Quality renovation: Developer announces plans for new student apartments
Written by Katherine Chiglinsky|
April 19, 2012
An under-utilized hotel on Richmond Road will be rejuvenated with a new development designed for students of the College of William and Mary.
A proposal before the Williamsburg planning commission would add student housing at the current location of the Quality Inn and Suites, situated on Richmond Road near High Street.
Real estate developer and planning commission member Demetrios Florakis proposes to convert the 118-bedroom hotel into a 94-bedroom student apartment complex called City Lofts. The complex would include wireless internet, fitness rooms, a computer lounge, a dining area, study rooms, a swimming pool and a bike garage. Florakis hopes to complete the project by April 2013.
Unlike Tribe Square, City Lofts is independent of the College and therefore will not be included in the lottery system, offering an off-campus option for waitlisted students.
“It’s projects like these that showcase the progress that the city is making,” planning commission member Chris Connolly ’15 said in an email. “City Lofts is a step in the right direction in helping to address the lack of variety in off-campus student housing.”
The proposal includes space for one property manager and four Resident Community Assistants to help with security and management. Florakis plans to have students serve as Resident Community Assistants, but he has not finalized management.
The College is expected to add 150 additional in-state undergraduates over the next three years, which will put pressure on the limited on-campus housing spots. The recent addition of Tribe Square and the new fraternity housing complex are expected to alleviate some of the pressure, but off-campus housing options still remain popular among students.
“[The Quality Inn and Suites] is an under-performing hotel, so as a reuse for the property, I thought it was the highest investment,” Florakis said. “Our hope is that by delivering this capacity to the market, it will help relieve some pressure on existing neighborhoods. There’s also a strong demand for student rentals.”
City Lofts joins another proposed mixed-use development on Prince George Street as one of the newest off-campus options for students. The proposed development on Prince George Street will add seven apartments plus additional commercial space.
Williamsburg City Council members noted that the new housing will help the College and ease town-gown relations.
“There’s more than sufficient parking on the site, there’s great access to campus, it’s not in the middle of a neighborhood, and if we could put more beds in that property, that’s additional pressure that gets taken off of the neighborhoods,” Vice Mayor Paul Freiling ’83 said. “It’s not forcing anyone to live there, it’s just another option for students who are either bumped off campus by the lottery system or choose to live off campus because they want a little more independence.”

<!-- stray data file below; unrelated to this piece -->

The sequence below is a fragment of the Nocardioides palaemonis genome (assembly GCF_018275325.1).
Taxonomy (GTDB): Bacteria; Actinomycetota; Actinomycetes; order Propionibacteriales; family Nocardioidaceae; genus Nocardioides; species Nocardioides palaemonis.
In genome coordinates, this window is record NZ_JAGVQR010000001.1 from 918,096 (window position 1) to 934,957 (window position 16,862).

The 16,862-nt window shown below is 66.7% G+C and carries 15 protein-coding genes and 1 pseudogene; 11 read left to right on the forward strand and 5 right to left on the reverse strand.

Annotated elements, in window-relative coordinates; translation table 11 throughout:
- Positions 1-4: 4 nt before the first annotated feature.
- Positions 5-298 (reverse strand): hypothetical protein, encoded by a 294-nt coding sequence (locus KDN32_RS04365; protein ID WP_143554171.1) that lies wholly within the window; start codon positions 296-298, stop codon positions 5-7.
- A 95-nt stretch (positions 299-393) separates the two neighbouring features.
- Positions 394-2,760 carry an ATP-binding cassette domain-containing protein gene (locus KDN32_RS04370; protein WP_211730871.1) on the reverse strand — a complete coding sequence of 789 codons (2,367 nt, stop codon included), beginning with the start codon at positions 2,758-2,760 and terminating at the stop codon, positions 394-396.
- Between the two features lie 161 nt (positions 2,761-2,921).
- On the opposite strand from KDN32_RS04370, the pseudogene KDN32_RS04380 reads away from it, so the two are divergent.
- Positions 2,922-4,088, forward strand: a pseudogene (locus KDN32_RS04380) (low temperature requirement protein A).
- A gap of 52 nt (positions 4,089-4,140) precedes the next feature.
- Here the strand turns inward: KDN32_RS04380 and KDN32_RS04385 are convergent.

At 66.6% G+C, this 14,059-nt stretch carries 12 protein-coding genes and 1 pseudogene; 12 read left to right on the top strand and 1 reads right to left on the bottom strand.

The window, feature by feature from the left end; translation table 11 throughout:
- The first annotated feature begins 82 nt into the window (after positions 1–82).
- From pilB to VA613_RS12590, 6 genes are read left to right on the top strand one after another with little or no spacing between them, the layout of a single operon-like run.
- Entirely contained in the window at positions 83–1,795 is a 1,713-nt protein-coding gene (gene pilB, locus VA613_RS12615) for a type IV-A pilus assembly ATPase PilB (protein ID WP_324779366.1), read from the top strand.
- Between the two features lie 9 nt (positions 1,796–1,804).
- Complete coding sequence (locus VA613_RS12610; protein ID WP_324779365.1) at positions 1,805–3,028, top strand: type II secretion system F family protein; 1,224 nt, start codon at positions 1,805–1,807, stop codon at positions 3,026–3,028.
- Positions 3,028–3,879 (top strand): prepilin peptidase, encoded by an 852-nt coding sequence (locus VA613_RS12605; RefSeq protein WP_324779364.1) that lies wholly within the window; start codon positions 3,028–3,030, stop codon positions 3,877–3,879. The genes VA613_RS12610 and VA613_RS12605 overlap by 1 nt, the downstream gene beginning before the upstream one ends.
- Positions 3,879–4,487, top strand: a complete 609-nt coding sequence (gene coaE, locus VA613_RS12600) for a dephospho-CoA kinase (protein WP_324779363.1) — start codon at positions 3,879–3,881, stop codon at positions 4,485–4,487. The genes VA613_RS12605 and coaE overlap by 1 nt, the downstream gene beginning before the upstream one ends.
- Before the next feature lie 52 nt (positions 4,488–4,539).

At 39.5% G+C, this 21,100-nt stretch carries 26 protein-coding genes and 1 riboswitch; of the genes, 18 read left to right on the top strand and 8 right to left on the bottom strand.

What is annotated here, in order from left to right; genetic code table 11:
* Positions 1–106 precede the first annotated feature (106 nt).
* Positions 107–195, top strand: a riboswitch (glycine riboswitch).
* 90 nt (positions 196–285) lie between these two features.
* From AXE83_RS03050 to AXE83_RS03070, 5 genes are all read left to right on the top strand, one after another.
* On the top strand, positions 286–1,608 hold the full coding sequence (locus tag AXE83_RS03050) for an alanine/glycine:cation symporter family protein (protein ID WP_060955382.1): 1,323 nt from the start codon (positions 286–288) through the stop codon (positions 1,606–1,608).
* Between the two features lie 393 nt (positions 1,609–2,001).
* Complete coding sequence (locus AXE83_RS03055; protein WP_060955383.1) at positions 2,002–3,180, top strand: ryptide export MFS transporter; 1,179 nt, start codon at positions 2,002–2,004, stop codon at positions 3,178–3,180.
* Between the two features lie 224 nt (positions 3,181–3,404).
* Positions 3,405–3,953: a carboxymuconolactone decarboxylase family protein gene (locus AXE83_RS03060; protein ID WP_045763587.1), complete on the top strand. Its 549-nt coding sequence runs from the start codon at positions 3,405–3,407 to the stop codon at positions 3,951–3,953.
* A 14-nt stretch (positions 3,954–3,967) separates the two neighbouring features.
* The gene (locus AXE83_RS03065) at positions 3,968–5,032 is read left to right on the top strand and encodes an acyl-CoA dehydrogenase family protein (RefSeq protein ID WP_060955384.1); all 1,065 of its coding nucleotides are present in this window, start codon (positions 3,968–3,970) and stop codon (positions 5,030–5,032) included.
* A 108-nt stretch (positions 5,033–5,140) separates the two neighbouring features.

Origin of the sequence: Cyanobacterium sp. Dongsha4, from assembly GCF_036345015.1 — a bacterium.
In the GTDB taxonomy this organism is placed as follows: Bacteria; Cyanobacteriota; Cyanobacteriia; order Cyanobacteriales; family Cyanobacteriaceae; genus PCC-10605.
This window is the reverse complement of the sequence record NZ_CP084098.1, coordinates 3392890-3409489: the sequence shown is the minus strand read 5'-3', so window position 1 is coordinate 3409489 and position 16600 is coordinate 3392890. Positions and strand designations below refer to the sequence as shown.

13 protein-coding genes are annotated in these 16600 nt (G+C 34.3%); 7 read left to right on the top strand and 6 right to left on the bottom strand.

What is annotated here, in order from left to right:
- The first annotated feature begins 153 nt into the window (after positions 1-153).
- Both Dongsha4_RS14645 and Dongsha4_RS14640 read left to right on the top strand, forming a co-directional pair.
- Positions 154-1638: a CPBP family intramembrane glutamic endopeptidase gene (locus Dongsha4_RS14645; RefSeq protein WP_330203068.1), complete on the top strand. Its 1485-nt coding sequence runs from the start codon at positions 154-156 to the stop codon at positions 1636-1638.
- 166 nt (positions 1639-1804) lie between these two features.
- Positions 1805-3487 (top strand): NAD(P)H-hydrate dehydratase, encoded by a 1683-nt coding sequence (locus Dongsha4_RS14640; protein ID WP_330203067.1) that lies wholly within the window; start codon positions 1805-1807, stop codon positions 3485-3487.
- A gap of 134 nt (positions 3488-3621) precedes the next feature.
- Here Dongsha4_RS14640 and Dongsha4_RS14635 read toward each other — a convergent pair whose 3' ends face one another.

The new housing complex also will have additional benefits for the surrounding area.
“The subsequent increase in student presence in the High Street area will also benefit the City economically, as more restaurants and businesses will cater to the additional demand for their services,” Connolly said in an email.
A public hearing about the proposal to rezone the area for the new development will be held at the planning commission meeting May 16. The commission will either approve or reject the project at that time. If the proposal is accepted, the council will vote to either accept or reject the proposal at a later time.
“When you look at the proposal, there are only up-sides,” Connolly said. “We’ll probably move to the consensus that this is what’s best for the community as a whole.”
Williamsburg City Council members showed support for the proposed building at the recent candidate forum sponsored by Matoaka Court Homeowners’s Association.
“They are creating positive housing options for students that they will more than likely be drawn to rather than living in some of the less-than-ideal circumstances that they feel forced into since they want to live close to campus,” Freiling said. “Let’s get behind this proposal and make it happen.”
Williamsburg Mayor Clyde Haulman also noted the benefits of the development.
“It takes pressure off of the other housing options that students look at,” Haulman said. “It’s a plus for students, it’s a plus for High Street and it’s a plus for the community as a whole.”
Pending approval by the planning commission, Florakis hopes the new real estate development will help ease the concerns about off-campus housing for students.
“What we’re hoping is that by providing this type of environment, we could create a nice sense of community,” Florakis said. “It creates a lot of options for students that currently do not exist.”